The operative facts are not in dispute. Heartwood, a North Carolina limited partnership, is the owner of land and forest reserves in Wyoming County. The parcel in question, consisting of approximately 5.6 acres, was purchased by Heartwood in March 2004. Adjacent to Heartwood's parcel is a 1.3 acre parcel purchased by Hoosier in January 2008. Deeds reflecting those purchases were duly recorded in the Office of the Clerk of the Wyoming County Commission.
Soon after purchasing the 1.3 acre parcel, Hoosier obtained financing to buy a modular home.1 Without obtaining a survey to determine boundary lines, Hoosier personally cleared and leveled a site to which the home was delivered by the modular home dealer. The home was transported on wheels and placed on blocks, and a foundation was subsequently constructed. However, the site prepared by Hoosier and the modular home placed thereon are entirely within the 5.6 acre parcel owned by Heartwood.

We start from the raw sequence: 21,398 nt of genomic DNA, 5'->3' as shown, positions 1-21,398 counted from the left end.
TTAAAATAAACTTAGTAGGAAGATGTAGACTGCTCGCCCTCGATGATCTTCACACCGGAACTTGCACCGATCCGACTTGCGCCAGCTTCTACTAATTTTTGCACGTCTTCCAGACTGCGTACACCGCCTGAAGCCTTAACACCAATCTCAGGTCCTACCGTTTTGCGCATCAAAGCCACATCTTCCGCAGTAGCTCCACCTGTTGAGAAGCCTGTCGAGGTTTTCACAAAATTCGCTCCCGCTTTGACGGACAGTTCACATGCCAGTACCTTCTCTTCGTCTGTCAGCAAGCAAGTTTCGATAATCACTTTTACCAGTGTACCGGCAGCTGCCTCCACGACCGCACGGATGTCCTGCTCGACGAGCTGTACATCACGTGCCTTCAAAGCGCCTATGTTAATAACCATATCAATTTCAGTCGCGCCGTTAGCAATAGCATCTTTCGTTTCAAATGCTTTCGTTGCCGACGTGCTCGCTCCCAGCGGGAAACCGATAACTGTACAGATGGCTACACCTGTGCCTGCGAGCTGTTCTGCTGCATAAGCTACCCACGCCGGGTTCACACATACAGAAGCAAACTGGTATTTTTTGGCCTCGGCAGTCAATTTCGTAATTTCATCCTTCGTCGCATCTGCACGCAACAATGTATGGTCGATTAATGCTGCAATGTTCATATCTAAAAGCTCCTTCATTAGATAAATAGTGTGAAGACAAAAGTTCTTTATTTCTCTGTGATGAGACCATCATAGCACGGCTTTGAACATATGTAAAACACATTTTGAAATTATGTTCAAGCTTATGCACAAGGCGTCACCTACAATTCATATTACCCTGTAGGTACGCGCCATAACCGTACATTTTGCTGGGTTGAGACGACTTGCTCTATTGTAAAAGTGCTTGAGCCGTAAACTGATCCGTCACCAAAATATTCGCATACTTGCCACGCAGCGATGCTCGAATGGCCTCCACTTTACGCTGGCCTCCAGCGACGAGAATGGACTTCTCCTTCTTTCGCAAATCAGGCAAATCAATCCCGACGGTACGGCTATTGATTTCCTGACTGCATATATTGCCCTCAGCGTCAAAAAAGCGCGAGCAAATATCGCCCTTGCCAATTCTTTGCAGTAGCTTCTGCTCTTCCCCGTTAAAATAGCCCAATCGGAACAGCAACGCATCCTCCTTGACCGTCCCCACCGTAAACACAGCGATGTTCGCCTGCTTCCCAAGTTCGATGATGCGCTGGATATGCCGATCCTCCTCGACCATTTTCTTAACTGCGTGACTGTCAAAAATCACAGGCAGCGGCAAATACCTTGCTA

Stating that the modular home is obstructing its timber hauling operations, Heartwood sent letters to Hoosier in March, April and November 2009 demanding that the home be removed from its property. Heartwood offered to assist Hoosier in the relocation. Hoosier, however, declined to move the modular home.
II. Procedural Background
On March 4, 2010, Heartwood filed a complaint in the Circuit Court of Wyoming County against Hoosier. Heartwood sought, inter alia, declaratory relief to confirm its ownership of the 5.6 acre tract and an ejectment order for the removal of Hoosier's modular home. Cited in the complaint is W.Va.Code, 55–4–1 et seq. (providing for ejectment from real estate).
Hoosier's deposition was taken in June 2011 during which he acknowledged that he never obtained a survey to determine the common property line between the parcels. He further acknowledged that the modular home is not on his property. In August 2011, Heartwood filed a motion for summary judgment. Heartwood emphasized that Hoosier does not dispute that his home was erroneously placed on Heartwood's parcel. In addition, Heartwood submitted a survey report completed by Sefton R. Stewart, a licensed professional surveyor, which shows the location of the modular home within Heartwood's 5.6 acre tract.